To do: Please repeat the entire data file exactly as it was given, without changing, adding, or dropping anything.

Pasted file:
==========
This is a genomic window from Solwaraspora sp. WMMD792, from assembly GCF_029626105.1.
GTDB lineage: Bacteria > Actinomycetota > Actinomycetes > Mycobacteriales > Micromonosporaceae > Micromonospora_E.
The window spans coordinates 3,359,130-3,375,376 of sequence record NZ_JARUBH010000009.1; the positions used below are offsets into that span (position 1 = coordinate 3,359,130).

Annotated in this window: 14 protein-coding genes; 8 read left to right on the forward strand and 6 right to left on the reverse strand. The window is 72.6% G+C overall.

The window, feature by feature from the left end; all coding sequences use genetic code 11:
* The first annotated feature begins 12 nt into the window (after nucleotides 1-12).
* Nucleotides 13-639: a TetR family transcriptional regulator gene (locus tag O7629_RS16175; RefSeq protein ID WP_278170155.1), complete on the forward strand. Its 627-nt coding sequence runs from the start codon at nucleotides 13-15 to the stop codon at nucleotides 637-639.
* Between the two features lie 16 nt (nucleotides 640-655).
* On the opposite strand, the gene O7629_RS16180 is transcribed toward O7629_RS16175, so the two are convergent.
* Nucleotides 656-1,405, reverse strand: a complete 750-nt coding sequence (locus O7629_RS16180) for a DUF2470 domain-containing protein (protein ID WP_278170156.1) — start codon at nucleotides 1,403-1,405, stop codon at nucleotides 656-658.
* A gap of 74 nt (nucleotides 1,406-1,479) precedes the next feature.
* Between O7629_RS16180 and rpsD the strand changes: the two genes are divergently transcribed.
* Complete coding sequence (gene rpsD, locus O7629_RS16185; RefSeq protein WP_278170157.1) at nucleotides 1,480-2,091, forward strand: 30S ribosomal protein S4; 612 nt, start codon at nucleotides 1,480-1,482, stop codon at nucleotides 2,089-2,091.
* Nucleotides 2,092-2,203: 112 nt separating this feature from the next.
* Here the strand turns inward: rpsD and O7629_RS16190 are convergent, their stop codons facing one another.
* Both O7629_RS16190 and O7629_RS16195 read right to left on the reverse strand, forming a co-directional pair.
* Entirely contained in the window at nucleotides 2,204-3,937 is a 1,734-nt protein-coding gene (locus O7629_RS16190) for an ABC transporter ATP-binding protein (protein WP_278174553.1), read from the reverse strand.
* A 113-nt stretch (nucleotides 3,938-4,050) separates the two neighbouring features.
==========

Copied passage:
This is a genomic window from Solwaraspora sp. WMMD792, from assembly GCF_029626105.1.
GTDB lineage: Bacteria > Actinomycetota > Actinomycetes > Mycobacteriales > Micromonosporaceae > Micromonospora_E.
The window spans coordinates 3,359,130-3,375,376 of sequence record NZ_JARUBH010000009.1; the positions used below are offsets into that span (position 1 = coordinate 3,359,130).

Annotated in this window: 14 protein-coding genes; 8 read left to right on the forward strand and 6 right to left on the reverse strand. The window is 72.6% G+C overall.

The window, feature by feature from the left end; all coding sequences use genetic code 11:
* The first annotated feature begins 12 nt into the window (after nucleotides 1-12).
* Nucleotides 13-639: a TetR family transcriptional regulator gene (locus tag O7629_RS16175; RefSeq protein ID WP_278170155.1), complete on the forward strand. Its 627-nt coding sequence runs from the start codon at nucleotides 13-15 to the stop codon at nucleotides 637-639.
* Between the two features lie 16 nt (nucleotides 640-655).
* On the opposite strand, the gene O7629_RS16180 is transcribed toward O7629_RS16175, so the two are convergent.
* Nucleotides 656-1,405, reverse strand: a complete 750-nt coding sequence (locus O7629_RS16180) for a DUF2470 domain-containing protein (protein ID WP_278170156.1) — start codon at nucleotides 1,403-1,405, stop codon at nucleotides 656-658.
* A gap of 74 nt (nucleotides 1,406-1,479) precedes the next feature.
* Between O7629_RS16180 and rpsD the strand changes: the two genes are divergently transcribed.
* Complete coding sequence (gene rpsD, locus O7629_RS16185; RefSeq protein WP_278170157.1) at nucleotides 1,480-2,091, forward strand: 30S ribosomal protein S4; 612 nt, start codon at nucleotides 1,480-1,482, stop codon at nucleotides 2,089-2,091.
* Nucleotides 2,092-2,203: 112 nt separating this feature from the next.
* Here the strand turns inward: rpsD and O7629_RS16190 are convergent, their stop codons facing one another.
* Both O7629_RS16190 and O7629_RS16195 read right to left on the reverse strand, forming a co-directional pair.
* Entirely contained in the window at nucleotides 2,204-3,937 is a 1,734-nt protein-coding gene (locus O7629_RS16190) for an ABC transporter ATP-binding protein (protein WP_278174553.1), read from the reverse strand.
* A 113-nt stretch (nucleotides 3,938-4,050) separates the two neighbouring features.